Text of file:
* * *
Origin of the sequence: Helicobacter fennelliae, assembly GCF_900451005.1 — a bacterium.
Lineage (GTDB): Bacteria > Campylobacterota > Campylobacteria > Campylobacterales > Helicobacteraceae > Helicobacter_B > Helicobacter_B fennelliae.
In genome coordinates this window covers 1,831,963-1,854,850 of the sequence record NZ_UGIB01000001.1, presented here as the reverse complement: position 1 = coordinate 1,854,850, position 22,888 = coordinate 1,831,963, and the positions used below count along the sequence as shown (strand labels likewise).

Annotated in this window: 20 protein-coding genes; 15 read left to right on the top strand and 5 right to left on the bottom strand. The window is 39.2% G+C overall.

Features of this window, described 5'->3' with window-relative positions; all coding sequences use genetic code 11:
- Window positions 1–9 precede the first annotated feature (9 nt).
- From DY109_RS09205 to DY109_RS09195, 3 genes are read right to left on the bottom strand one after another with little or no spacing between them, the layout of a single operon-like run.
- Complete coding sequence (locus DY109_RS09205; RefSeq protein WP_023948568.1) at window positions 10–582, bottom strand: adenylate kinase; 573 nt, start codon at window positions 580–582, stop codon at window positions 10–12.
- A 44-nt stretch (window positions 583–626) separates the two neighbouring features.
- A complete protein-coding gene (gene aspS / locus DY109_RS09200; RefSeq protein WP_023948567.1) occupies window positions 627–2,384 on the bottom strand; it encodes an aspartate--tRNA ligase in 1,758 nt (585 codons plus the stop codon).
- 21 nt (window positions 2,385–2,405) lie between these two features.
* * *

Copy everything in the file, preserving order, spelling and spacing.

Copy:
Origin of the sequence: Helicobacter fennelliae, assembly GCF_900451005.1 — a bacterium.
Lineage (GTDB): Bacteria > Campylobacterota > Campylobacteria > Campylobacterales > Helicobacteraceae > Helicobacter_B > Helicobacter_B fennelliae.
In genome coordinates this window covers 1,831,963-1,854,850 of the sequence record NZ_UGIB01000001.1, presented here as the reverse complement: position 1 = coordinate 1,854,850, position 22,888 = coordinate 1,831,963, and the positions used below count along the sequence as shown (strand labels likewise).

Annotated in this window: 20 protein-coding genes; 15 read left to right on the top strand and 5 right to left on the bottom strand. The window is 39.2% G+C overall.

Features of this window, described 5'->3' with window-relative positions; all coding sequences use genetic code 11:
- Window positions 1–9 precede the first annotated feature (9 nt).
- From DY109_RS09205 to DY109_RS09195, 3 genes are read right to left on the bottom strand one after another with little or no spacing between them, the layout of a single operon-like run.
- Complete coding sequence (locus DY109_RS09205; RefSeq protein WP_023948568.1) at window positions 10–582, bottom strand: adenylate kinase; 573 nt, start codon at window positions 580–582, stop codon at window positions 10–12.
- A 44-nt stretch (window positions 583–626) separates the two neighbouring features.
- A complete protein-coding gene (gene aspS / locus DY109_RS09200; RefSeq protein WP_023948567.1) occupies window positions 627–2,384 on the bottom strand; it encodes an aspartate--tRNA ligase in 1,758 nt (585 codons plus the stop codon).
- 21 nt (window positions 2,385–2,405) lie between these two features.